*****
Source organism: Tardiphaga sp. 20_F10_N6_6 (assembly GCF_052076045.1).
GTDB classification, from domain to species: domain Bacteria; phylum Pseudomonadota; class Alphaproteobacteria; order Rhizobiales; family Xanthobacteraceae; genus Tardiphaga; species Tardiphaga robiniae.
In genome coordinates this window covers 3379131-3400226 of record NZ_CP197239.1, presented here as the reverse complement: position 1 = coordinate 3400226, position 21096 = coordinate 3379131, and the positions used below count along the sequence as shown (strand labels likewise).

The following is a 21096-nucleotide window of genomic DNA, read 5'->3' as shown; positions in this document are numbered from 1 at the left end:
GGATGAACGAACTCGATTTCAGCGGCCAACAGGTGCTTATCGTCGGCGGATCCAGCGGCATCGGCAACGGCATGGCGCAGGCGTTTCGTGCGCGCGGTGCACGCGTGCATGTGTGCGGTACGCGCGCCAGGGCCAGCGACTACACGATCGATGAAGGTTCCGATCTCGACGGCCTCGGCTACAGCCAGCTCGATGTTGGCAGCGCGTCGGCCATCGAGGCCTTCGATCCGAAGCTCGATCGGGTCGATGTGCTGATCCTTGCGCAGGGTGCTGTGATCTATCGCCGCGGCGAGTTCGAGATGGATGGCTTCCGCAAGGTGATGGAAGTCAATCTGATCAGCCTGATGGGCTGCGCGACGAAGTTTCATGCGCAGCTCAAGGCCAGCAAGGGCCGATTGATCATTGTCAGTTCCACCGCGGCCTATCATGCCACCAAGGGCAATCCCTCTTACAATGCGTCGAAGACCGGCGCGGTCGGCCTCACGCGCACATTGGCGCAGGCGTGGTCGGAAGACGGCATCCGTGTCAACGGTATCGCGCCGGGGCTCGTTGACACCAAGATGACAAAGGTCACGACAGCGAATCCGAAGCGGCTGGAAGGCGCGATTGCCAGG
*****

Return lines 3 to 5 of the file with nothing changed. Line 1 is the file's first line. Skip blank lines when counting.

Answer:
In genome coordinates this window covers 3379131-3400226 of record NZ_CP197239.1, presented here as the reverse complement: position 1 = coordinate 3400226, position 21096 = coordinate 3379131, and the positions used below count along the sequence as shown (strand labels likewise).

The following is a 21096-nucleotide window of genomic DNA, read 5'->3' as shown; positions in this document are numbered from 1 at the left end:
GGATGAACGAACTCGATTTCAGCGGCCAACAGGTGCTTATCGTCGGCGGATCCAGCGGCATCGGCAACGGCATGGCGCAGGCGTTTCGTGCGCGCGGTGCACGCGTGCATGTGTGCGGTACGCGCGCCAGGGCCAGCGACTACACGATCGATGAAGGTTCCGATCTCGACGGCCTCGGCTACAGCCAGCTCGATGTTGGCAGCGCGTCGGCCATCGAGGCCTTCGATCCGAAGCTCGATCGGGTCGATGTGCTGATCCTTGCGCAGGGTGCTGTGATCTATCGCCGCGGCGAGTTCGAGATGGATGGCTTCCGCAAGGTGATGGAAGTCAATCTGATCAGCCTGATGGGCTGCGCGACGAAGTTTCATGCGCAGCTCAAGGCCAGCAAGGGCCGATTGATCATTGTCAGTTCCACCGCGGCCTATCATGCCACCAAGGGCAATCCCTCTTACAATGCGTCGAAGACCGGCGCGGTCGGCCTCACGCGCACATTGGCGCAGGCGTGGTCGGAAGACGGCATCCGTGTCAACGGTATCGCGCCGGGGCTCGTTGACACCAAGATGACAAAGGTCACGACAGCGAATCCGAAGCGGCTGGAAGGCGCGATTGCCAGG